The second step is application of an antibacterial or antifungal product. Iodine, bleach, hydrogen peroxide, copper sulfate, and a long list of commercial hoof disinfectants have been used with varied success. Anecdotal evidence to the contrary, no one product seems to be effective in every case. A veterinarian's recommendations can help an owner choose a product that will stop the infection without damaging healthy tissue. Surprisingly, there is evidence that some cases of white line disease resolve after thorough removal of all affected tissue without use of disinfectants.
Photo: Olds College/Dean Sinclair, CJF
Despite its name, white line disease actually affects the hoof tissue between the middle and outer layers of the hoof wall, causing separation of the wall.
The next phase involves keeping the hoof from becoming re-infected. Exposure to air and avoidance of moisture are both important factors. Although some treatments involve packing the separated area with medicine or covering the affected hoof with an acrylic patch to prevent entry of dirt and moisture, these measures have sometimes been blamed for perpetuating the dark, damp conditions that allow the infection to persist and spread.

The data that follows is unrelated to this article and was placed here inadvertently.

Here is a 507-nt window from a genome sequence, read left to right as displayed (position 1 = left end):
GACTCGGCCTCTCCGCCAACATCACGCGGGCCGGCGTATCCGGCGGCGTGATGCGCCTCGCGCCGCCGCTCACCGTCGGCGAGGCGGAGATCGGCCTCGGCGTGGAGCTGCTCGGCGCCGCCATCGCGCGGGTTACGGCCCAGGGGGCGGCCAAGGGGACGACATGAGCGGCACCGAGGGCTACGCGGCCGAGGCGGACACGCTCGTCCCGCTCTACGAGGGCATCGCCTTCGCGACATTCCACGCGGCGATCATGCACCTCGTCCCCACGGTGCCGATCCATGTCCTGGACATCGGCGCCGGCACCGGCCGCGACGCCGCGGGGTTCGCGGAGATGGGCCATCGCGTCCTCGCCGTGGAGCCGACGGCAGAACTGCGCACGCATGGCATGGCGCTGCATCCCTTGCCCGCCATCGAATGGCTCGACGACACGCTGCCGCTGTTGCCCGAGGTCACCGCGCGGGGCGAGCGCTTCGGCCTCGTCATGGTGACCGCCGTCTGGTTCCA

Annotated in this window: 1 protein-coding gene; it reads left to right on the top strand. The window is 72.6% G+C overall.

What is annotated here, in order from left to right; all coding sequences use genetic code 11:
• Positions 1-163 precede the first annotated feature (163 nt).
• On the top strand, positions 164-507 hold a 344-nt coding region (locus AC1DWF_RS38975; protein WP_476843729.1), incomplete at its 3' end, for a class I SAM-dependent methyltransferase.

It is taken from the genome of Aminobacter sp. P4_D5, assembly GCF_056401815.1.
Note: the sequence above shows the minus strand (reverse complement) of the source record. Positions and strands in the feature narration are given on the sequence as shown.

The final step in the treatment of white line disease is protection during new horn growth, a process that takes several months to a year. Shoeing helps support the hoof and keep pressure off the toe. Depending on the location and amount of wall that has been removed, it may be necessary to use egg-bar or heart-bar shoes, glue-on shoes, or shoes with extra clips or screws. In many cases the infection is quite difficult to eliminate, and even in horses that seem to recover completely, recurrence is frequently seen within a few years.
No horse is immune to hoof problems, but common sense implies that this infection can be minimized by maintaining clean stalls, scheduling regular farrier visits, and providing balanced nutrition. A study at the University of Edinburgh confirmed that prolonged contact with manure caused disintegration of hoof tissue, and the damage was especially severe when the hoof wall was already in poor condition. Trimming or resetting shoes every five to six weeks protects the hooves in two ways – the tissue strain caused by imbalances or long toes can usually be avoided, and frequent exams allow a farrier to find evidence of disease before the infection has destroyed extensive areas of the hoof.
The dietary element of managing white line disease involves feeding recommended amounts of energy, vitamins, and minerals. A hoof supplement that provides additional biotin, methionine, zinc, and iodine will supply nutrients that are essential for the development and maintenance of strongly bonded layers of hoof tissue.
Main Article Photo: Olds College/Dean Sinclair, CJF - Treatment for white line disease begins with the paring or scraping away of the infected hoof tissue. Advanced cases may require complete removal of the hoof wall over the affected area.
This article appeared in the August 2013 issue of Canadian Horse Journal.